‘L.A. Paint’ at the Oakland Museum
— John Rapko
With LA Paint at the Oakland Museum of California, curator Philip Linhares aims to present some of the “energy and vitality that exists in the LA art scene,” as seen in the works of eleven painters. Besides locale, the artists and their works share, Linhares suggests, responsiveness to a common, near global condition, but one experienced intensely in Los Angeles: “continual visible change,” the rapid creation and destruction and recreation of the artifactual environment. This responsiveness is suppose dto show in the works in their “sense of the new” accompanied by a relatively reduced awareness of history and tradition. ANd indeed there is here no Baudelairean lament that the city changes faster than the human heart, but Linhares is, to his great credit as a curator, wrong about the lack of historical concern. In this interesting show there are a number of works so steeped in art history as to represent a kind of hyper-modernist mannersim.
Nostalgia isn’t an issue, but a number of the artists look to art history, including appeals to poetry and sound art, to enrich their works.
There are, Linhares suggests, four expressive modes here, the list o fwhich sounds like the beginning of an encylopedia of painting written by Borges: “abstraction, narrative, surreal/fantasy, and the cartoon street-art-based ‘lowbrow’ school.” First up is a remarkable series of circular paintings by Don Suggs. Each shows many concentric circles of pure color; two of the paintings are predominantly blue, red and flesh-toned, and the viewer feels a bit queasy with the sense of bodies and bits of sky churning. Scanning inwards from the perimeter, there’s a point roughly two-thirds in where one seems to plunge downwards, as if sliding down the edge of the continental shelf. The titles reveal the intellectual wit of it all: Mona Lisa; Les Demoiselles d’Avignon; (Barbara Kruger’s) Your Body is a Battleground. The color schemes derive from these canonical works. The point, one sees and hopes, is not about history going in circles, but rather very surprisingly seems like a kind of historical self-reflection and analysis. This is particularly striking withDemoiselles, where the colors of Picasso’s echt-modernist provocation now seem lifted, in ever sense, from Tiepolo. Another Suggs, 20 Blackbirds, a grid of twenty smaller such concentric constructions, inevitably evokes the poem of Wallace Stevens, suggesting that the pictorial demand for a number that can be divided into a visually discernable order outweigh’s Steven’s literary luck with thirteen. Steven’s blackbird again marks “the edge of one of many circles.”
Another of the show’s highlights is found in the paintings of Loren Holland, which suggests Rousseau dipped into a vat of toxic waste. These works indeed “deal with the challenges many women of color confront,” as the musem press materials state, but this description doesn’t hint at the power of what Hollan has made of these concerns. Three remarkable oil paintings on paper–Unreal City, Death by Water andFrom Ritual to Romance–take up aspects of T.S. Eliot’s The Wasteland. Each painting shows a different woman–a sunbather, a surfer, a pale nymph smoking an elaborate pipe–as a kind of beach or shore creature, part water and part land. These elemental women also share some of their substance with the air. Holland here has taken up the basic motifs of the poem, ambiguous destruction and transformation by water and the “shoring” up of ruins, so as to make the contemporary challenge and the modernist legacy revitalize one another, changing each otehr into something “rich and strange,” like Phlebas, like thy father. One peculiarity of Holland’s pictorial treatment, difficult to describe but unshakeable once noticed, is that she has rendered foreground, figure and distant view so as to indiuce a nightmarish sense that the viewer’s head is immobilized while her eyes swivel about.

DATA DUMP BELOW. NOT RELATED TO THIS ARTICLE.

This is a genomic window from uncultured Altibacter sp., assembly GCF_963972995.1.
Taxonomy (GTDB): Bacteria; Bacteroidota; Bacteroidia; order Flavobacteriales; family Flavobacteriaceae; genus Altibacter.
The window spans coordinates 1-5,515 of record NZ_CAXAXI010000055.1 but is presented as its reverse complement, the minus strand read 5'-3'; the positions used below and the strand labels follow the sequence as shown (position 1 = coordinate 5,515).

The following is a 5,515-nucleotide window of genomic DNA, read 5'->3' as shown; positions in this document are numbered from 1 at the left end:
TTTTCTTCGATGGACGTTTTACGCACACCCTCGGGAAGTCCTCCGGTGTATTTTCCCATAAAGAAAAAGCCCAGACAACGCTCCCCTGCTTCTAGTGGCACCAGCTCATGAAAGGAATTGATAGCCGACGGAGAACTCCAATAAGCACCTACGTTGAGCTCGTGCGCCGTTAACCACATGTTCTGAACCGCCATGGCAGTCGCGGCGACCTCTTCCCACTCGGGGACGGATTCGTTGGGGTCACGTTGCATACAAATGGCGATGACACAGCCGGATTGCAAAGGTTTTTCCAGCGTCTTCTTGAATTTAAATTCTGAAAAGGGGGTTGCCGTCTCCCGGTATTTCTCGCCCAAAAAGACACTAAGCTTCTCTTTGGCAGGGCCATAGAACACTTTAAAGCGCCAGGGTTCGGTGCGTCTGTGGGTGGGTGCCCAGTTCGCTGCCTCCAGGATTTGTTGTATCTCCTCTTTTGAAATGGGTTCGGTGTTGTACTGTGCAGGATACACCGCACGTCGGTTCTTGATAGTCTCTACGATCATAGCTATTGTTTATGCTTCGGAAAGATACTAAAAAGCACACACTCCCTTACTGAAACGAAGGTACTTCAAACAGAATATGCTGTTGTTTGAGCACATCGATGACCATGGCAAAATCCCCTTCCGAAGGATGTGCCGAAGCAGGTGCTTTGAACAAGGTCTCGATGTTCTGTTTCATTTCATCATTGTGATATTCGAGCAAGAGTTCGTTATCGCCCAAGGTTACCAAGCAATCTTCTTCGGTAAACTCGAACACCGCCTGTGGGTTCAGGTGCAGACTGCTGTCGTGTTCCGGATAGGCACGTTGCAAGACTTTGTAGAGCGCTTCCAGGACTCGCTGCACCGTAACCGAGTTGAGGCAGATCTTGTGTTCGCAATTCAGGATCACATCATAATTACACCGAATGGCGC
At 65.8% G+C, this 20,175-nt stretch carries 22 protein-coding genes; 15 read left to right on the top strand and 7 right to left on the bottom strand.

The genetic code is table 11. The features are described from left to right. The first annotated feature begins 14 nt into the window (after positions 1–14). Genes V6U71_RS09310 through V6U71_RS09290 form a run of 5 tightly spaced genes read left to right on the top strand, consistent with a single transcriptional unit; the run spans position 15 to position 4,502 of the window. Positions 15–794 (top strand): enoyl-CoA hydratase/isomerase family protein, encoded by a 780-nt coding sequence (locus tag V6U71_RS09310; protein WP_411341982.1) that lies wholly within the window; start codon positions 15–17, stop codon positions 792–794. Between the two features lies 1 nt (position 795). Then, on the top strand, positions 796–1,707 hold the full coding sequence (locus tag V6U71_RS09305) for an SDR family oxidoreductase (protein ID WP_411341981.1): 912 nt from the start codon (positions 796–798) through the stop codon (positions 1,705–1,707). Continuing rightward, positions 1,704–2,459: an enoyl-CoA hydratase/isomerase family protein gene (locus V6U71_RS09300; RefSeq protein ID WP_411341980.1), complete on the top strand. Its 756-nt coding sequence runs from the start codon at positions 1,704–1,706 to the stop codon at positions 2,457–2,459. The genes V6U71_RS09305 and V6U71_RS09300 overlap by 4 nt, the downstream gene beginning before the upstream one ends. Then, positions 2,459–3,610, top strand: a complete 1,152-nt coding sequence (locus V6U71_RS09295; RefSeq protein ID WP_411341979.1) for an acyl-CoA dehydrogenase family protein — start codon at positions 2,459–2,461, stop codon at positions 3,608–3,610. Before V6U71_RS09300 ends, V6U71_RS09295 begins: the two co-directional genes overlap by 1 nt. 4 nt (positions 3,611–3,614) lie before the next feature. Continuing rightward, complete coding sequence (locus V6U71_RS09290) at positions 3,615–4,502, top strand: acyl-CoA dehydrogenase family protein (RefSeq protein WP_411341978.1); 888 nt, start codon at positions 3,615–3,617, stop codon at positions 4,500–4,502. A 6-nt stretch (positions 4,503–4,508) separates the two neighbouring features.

There are other works here that, though less explicit in their appeal to art history, draw from it a way of making meaning. Two untitled works of Hyesook Park suggest, through gestural abstraction, something of Cy Twombly’s facture put into hte service of rendering Leonardo’s deluge. Steve Roden’s work draws on the aleatoric energies and uncoverable compositional schemes of John Cage. Roden’s aim in these dense works seems to be to give a human-scaled architecture to digital flows. Biomorphic and distended bell shapes are treated as primitive pictorial elements, and then haloed with interfering patterns of rhythmic decoration. It’s as if Roden wants to sound the bell then return the aural reverberations to visual expression. These and other works shown indicate that yet again painting has survived its supposed death by drowning in recent technological and cultural change.